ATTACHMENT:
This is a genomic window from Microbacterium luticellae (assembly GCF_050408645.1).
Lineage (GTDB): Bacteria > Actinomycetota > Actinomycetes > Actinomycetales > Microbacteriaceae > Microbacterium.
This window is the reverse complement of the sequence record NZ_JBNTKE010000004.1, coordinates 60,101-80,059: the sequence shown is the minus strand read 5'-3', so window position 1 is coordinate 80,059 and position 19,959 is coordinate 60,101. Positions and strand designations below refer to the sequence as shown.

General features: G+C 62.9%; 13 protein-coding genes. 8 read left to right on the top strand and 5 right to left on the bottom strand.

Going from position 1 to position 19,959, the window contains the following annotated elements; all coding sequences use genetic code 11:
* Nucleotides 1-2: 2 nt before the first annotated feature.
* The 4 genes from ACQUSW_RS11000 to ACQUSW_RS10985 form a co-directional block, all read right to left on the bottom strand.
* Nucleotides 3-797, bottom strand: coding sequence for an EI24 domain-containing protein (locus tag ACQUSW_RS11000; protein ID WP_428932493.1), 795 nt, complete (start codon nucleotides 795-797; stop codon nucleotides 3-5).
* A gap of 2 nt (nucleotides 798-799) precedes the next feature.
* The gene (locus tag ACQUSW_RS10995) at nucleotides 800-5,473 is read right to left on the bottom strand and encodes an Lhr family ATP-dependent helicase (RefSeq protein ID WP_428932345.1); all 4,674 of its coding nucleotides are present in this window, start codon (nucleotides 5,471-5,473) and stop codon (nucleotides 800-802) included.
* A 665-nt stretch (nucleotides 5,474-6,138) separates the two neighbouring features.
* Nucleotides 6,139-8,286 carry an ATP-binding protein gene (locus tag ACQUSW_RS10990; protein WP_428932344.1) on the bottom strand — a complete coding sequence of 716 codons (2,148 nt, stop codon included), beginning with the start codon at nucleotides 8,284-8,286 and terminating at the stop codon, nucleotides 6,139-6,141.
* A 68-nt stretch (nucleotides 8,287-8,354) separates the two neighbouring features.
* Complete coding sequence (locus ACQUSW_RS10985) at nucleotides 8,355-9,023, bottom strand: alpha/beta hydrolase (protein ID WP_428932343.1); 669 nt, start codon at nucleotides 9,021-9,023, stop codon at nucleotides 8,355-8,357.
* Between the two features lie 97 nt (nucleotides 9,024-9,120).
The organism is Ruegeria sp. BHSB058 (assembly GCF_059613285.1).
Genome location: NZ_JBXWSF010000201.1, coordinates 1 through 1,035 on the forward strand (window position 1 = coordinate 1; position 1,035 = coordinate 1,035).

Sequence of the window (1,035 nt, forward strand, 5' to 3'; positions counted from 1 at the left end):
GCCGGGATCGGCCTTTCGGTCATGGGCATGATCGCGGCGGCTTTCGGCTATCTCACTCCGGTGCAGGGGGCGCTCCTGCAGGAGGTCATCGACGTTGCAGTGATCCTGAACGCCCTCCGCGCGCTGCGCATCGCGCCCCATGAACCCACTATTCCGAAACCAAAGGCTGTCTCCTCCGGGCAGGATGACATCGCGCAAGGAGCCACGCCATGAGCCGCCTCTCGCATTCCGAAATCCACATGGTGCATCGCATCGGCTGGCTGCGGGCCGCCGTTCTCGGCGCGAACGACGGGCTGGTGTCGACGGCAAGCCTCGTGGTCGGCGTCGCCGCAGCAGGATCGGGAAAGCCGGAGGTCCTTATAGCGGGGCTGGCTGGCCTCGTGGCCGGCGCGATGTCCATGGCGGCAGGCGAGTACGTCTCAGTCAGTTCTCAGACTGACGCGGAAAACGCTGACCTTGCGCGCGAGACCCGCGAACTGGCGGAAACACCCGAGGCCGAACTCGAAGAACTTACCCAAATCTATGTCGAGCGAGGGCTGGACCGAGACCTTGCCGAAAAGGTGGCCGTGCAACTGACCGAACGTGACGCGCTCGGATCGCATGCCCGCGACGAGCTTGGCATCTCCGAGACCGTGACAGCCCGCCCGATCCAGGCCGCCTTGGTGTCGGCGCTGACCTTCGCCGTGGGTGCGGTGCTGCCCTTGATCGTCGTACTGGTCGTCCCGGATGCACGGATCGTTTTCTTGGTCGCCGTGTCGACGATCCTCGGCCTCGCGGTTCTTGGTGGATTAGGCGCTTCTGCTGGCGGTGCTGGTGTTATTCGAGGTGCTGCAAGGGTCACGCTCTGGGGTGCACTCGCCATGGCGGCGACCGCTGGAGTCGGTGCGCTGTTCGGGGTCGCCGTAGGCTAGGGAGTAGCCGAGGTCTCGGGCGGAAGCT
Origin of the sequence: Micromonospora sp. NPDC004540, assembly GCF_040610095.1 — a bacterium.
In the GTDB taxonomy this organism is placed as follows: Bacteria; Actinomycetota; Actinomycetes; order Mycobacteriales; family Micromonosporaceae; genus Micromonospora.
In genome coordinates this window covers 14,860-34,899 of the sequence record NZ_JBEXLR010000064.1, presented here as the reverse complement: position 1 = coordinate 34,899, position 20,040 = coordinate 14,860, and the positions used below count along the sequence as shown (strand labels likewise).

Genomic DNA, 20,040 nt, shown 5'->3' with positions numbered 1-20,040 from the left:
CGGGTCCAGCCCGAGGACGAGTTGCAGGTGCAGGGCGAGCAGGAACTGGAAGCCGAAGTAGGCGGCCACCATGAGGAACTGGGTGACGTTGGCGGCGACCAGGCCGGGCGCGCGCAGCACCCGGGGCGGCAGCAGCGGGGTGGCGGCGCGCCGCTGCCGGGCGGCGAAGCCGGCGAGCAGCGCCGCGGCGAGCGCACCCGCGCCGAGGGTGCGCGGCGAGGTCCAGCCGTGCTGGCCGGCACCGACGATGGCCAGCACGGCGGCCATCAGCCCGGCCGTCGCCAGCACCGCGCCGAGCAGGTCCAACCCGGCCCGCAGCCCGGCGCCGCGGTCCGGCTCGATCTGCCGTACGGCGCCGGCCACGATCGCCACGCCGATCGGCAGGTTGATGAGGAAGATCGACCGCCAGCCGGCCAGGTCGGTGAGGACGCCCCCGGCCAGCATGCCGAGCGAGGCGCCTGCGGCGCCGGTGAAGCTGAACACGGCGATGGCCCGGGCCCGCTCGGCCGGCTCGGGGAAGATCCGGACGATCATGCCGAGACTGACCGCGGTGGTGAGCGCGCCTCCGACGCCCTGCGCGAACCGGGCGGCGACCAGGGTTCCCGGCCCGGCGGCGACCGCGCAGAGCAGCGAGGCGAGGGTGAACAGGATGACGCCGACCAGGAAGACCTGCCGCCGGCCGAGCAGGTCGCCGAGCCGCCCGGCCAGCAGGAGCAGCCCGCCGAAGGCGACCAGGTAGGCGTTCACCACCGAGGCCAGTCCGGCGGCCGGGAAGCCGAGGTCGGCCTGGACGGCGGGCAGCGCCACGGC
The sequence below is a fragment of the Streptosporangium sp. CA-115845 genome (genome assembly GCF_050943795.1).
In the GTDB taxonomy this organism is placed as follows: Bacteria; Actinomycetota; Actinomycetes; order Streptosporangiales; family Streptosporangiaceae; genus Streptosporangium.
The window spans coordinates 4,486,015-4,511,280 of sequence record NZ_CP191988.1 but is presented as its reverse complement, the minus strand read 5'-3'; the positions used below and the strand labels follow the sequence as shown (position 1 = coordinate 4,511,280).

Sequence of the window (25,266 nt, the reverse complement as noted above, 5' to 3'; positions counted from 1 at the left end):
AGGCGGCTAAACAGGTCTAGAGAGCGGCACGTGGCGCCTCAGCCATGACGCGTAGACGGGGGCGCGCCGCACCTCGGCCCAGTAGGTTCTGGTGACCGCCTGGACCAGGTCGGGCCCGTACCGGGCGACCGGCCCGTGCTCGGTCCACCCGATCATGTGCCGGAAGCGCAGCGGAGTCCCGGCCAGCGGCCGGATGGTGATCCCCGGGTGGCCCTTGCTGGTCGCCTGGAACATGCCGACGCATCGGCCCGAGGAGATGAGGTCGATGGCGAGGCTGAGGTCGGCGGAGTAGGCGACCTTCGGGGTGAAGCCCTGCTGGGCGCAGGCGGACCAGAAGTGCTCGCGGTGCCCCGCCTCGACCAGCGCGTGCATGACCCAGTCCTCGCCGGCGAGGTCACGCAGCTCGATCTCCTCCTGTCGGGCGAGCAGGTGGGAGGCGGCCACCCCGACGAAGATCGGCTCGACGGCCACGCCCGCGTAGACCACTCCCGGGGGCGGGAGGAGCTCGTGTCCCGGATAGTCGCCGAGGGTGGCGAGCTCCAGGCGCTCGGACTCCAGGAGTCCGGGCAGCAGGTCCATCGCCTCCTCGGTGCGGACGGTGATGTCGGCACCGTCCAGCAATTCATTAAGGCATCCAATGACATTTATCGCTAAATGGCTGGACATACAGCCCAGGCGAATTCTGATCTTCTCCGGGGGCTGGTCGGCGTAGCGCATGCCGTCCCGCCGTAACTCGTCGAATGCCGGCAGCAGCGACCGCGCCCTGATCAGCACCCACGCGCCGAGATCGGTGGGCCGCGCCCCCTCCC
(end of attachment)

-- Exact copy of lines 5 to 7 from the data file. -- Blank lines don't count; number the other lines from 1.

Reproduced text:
Going from position 1 to position 19,959, the window contains the following annotated elements; all coding sequences use genetic code 11:
* Nucleotides 1-2: 2 nt before the first annotated feature.
* The 4 genes from ACQUSW_RS11000 to ACQUSW_RS10985 form a co-directional block, all read right to left on the bottom strand.